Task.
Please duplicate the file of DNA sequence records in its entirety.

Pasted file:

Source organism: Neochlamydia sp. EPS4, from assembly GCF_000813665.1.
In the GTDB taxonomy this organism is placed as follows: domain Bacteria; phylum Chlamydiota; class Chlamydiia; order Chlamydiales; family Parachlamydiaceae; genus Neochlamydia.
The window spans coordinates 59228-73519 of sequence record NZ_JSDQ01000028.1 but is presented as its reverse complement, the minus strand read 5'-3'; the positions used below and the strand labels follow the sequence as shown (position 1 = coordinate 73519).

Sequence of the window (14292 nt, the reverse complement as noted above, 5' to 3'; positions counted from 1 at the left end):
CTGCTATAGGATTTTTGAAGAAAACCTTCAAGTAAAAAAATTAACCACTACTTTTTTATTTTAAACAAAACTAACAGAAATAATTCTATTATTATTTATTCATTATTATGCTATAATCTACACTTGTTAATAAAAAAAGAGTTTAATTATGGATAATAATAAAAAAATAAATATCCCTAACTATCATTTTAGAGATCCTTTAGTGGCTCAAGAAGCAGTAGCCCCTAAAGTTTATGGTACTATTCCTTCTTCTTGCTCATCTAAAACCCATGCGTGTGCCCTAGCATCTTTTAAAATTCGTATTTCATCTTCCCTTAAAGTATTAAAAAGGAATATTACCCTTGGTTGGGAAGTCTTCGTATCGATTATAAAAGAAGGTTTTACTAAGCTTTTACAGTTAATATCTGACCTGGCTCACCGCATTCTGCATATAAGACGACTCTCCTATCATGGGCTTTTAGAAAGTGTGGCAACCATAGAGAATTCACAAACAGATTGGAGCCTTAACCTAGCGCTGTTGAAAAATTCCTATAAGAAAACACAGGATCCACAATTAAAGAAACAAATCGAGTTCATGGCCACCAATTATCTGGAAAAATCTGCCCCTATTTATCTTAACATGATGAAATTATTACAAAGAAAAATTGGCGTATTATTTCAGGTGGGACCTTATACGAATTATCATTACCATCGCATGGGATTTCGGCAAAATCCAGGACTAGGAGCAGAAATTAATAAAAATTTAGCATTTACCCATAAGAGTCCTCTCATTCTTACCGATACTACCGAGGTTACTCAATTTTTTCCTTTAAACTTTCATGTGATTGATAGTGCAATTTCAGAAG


Source organism: Neochlamydia sp. EPS4, from assembly GCF_000813665.1.
In the GTDB taxonomy this organism is placed as follows: domain Bacteria; phylum Chlamydiota; class Chlamydiia; order Chlamydiales; family Parachlamydiaceae; genus Neochlamydia.
The window spans coordinates 59228-73519 of sequence record NZ_JSDQ01000028.1 but is presented as its reverse complement, the minus strand read 5'-3'; the positions used below and the strand labels follow the sequence as shown (position 1 = coordinate 73519).

Sequence of the window (14292 nt, the reverse complement as noted above, 5' to 3'; positions counted from 1 at the left end):
CTGCTATAGGATTTTTGAAGAAAACCTTCAAGTAAAAAAATTAACCACTACTTTTTTATTTTAAACAAAACTAACAGAAATAATTCTATTATTATTTATTCATTATTATGCTATAATCTACACTTGTTAATAAAAAAAGAGTTTAATTATGGATAATAATAAAAAAATAAATATCCCTAACTATCATTTTAGAGATCCTTTAGTGGCTCAAGAAGCAGTAGCCCCTAAAGTTTATGGTACTATTCCTTCTTCTTGCTCATCTAAAACCCATGCGTGTGCCCTAGCATCTTTTAAAATTCGTATTTCATCTTCCCTTAAAGTATTAAAAAGGAATATTACCCTTGGTTGGGAAGTCTTCGTATCGATTATAAAAGAAGGTTTTACTAAGCTTTTACAGTTAATATCTGACCTGGCTCACCGCATTCTGCATATAAGACGACTCTCCTATCATGGGCTTTTAGAAAGTGTGGCAACCATAGAGAATTCACAAACAGATTGGAGCCTTAACCTAGCGCTGTTGAAAAATTCCTATAAGAAAACACAGGATCCACAATTAAAGAAACAAATCGAGTTCATGGCCACCAATTATCTGGAAAAATCTGCCCCTATTTATCTTAACATGATGAAATTATTACAAAGAAAAATTGGCGTATTATTTCAGGTGGGACCTTATACGAATTATCATTACCATCGCATGGGATTTCGGCAAAATCCAGGACTAGGAGCAGAAATTAATAAAAATTTAGCATTTACCCATAAGAGTCCTCTCATTCTTACCGATACTACCGAGGTTACTCAATTTTTTCCTTTAAACTTTCATGTGATTGATAGTGCAATTTCAGAAG